Filling the Book: BY ERIN SNYDER DIXON

Old School: Willy nilly advertising efforts. Don’t even waste your time or money. There was a time when all you had to do was throw money at an ad and you could attract clients, but it’s not that easy anymore. So, unless you are supporting your niece who is selling ads in the yearbook—advertise, only strategically, if you must.

New Savvy: Knowing your target market and networking to attract your perfect clients. The most important part is still identifying your target market. So often, I’m approached by new nail technicians at shows—who just want to know how to get clients. My first question is, “What type of clients?” This is usually met by a look that indicates I’ve grown a third arm since getting dressed that morning.

So, what services do you do? Well? What types of people do you want to spend you days with? What price range is your service menu? And, finally, what will make you attractive to these people? Why you?

Personally, I like to cater to overly-picky, interesting clients, who can and will afford what they really want. I want to wait on them, one-on-one. Specialty coffees, late-night appointments, and personal touches. Why would I want this? I figure if my clients are really picky—even if they do go somewhere else, once—they will be back. Heck, I’ll even point out what to look for in great nails, sanitation, etc. It’s my goal to listen to them vent, or whatever… And, I get paid top dollar to do it.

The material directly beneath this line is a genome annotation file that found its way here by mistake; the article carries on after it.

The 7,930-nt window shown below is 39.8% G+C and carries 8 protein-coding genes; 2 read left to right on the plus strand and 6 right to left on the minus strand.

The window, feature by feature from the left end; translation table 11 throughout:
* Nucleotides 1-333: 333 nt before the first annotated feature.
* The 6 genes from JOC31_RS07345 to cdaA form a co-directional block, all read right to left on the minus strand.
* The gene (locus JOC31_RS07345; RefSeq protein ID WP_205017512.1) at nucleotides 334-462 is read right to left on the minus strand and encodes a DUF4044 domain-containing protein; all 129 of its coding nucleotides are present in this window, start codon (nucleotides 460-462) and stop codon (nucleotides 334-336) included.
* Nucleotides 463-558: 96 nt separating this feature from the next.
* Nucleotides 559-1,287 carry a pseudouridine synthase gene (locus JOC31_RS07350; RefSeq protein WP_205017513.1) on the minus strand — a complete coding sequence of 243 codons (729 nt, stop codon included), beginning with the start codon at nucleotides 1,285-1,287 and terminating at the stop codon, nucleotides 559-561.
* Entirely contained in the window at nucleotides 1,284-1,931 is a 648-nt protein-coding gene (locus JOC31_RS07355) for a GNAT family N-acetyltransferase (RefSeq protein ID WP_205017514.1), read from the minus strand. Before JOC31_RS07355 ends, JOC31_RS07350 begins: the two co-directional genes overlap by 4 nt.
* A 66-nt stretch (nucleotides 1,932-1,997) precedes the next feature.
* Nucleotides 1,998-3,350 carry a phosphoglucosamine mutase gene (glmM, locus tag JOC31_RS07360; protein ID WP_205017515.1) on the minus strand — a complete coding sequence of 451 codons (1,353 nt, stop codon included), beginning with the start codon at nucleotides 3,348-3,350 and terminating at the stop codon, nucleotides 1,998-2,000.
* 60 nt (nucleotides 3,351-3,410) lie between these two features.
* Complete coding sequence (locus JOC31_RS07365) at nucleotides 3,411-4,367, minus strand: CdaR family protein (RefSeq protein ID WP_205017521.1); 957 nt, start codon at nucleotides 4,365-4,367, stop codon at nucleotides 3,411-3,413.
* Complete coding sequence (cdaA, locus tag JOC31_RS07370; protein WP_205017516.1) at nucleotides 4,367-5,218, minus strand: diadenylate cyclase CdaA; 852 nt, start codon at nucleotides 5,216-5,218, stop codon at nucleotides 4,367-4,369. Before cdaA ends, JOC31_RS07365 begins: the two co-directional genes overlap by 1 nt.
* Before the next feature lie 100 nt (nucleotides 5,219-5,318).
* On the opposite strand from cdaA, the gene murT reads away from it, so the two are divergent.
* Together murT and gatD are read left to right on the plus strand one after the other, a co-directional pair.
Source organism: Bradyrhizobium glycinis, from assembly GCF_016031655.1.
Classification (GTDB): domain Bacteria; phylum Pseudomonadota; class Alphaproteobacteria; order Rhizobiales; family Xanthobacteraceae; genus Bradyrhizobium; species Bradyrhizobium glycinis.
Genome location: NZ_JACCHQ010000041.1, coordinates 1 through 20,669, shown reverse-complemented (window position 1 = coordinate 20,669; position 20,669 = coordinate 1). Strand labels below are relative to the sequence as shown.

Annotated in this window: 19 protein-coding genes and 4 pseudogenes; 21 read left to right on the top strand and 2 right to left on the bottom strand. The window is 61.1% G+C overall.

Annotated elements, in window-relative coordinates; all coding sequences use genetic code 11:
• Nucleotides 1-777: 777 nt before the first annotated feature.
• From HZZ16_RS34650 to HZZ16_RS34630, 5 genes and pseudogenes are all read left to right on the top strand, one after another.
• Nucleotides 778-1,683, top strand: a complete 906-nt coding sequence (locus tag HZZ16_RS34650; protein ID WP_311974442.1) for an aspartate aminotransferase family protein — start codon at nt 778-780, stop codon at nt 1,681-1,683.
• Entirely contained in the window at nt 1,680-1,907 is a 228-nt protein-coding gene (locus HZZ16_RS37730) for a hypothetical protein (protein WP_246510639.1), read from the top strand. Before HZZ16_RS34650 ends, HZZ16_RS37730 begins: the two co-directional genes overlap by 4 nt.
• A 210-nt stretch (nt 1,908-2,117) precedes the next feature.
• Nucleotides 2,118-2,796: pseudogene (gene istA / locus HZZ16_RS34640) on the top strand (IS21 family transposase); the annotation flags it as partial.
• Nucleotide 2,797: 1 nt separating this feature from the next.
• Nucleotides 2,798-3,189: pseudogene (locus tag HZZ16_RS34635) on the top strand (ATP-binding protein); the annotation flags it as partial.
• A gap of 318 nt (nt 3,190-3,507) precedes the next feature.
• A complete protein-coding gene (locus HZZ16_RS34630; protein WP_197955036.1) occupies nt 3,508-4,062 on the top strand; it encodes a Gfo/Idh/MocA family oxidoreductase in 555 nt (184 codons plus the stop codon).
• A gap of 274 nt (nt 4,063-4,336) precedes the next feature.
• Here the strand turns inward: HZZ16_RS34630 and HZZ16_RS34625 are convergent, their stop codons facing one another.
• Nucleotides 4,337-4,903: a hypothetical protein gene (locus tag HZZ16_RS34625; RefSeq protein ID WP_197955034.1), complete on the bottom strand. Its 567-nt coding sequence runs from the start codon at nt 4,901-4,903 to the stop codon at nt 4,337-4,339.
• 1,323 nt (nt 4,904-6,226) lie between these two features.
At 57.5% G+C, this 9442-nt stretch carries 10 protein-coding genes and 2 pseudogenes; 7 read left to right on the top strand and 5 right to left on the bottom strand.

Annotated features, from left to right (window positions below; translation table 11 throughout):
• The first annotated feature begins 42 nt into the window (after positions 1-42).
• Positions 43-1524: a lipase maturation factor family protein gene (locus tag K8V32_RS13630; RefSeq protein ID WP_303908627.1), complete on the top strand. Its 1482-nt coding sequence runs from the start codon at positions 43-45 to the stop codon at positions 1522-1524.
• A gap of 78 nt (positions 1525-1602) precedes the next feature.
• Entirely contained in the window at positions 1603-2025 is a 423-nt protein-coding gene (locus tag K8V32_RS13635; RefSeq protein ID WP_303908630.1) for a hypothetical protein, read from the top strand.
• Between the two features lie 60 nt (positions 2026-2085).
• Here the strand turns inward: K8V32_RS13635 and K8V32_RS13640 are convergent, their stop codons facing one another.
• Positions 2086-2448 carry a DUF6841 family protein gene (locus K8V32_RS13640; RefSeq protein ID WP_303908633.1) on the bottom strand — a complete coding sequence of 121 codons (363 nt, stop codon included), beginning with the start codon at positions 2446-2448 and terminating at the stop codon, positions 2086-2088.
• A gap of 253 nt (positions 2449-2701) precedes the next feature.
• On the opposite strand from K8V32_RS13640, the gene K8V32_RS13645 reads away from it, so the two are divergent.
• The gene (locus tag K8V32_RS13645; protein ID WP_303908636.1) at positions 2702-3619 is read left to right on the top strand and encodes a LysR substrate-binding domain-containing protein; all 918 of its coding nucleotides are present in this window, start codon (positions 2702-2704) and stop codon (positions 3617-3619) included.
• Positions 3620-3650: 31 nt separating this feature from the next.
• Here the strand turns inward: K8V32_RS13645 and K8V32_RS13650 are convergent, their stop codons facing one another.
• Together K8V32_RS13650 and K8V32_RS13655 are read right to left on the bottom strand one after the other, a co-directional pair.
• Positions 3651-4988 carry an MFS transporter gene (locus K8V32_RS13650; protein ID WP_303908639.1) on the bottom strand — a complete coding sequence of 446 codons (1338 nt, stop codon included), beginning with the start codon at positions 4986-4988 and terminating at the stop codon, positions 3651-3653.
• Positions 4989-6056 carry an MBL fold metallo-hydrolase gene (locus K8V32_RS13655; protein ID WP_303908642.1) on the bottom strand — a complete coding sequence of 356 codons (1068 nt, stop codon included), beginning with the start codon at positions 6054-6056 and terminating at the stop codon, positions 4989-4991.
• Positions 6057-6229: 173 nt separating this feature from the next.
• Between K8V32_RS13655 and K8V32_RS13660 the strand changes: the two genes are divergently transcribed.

Then to “why me?”

Clients want to be able to say their nail tech just went to this show or did that photo shoot or wrote some article. Whatever will give you street cred with the target market of your choice—find a way to do it. Even if you have to do it for free! Post to blogs, write for the local paper, and host a backstage nail affair at a local event. Find ways to get the word out. Press releases to the local fashion editor. Share tidbits about a recent trip on social networking sites and keep a photo album in the salon. Include detailed captions. Offer to get involved with local garden clubs, ladies’ groups, charities, etc. When you client is talking about a great event she has attended, ask about it. You may even offer to help her with a favorite charity or social event. In exchange, they will introduce you to other movers and shakers. You want to get introductions to folks you want to spend time with and who would be interested in your services. And, the best tip I ever got? Always have a waiting list and be willing to add clients referrals to it—even if you book is wide open. My book hasn’t been wide-open for a long time. A mentor was quick to point out early on that scarcity makes something more attractive. Use a few of these tips and your book will build to overflowing. You will save a tone of cash and be free to strategically use advertising for brand recognition and not just to get folks in the door.

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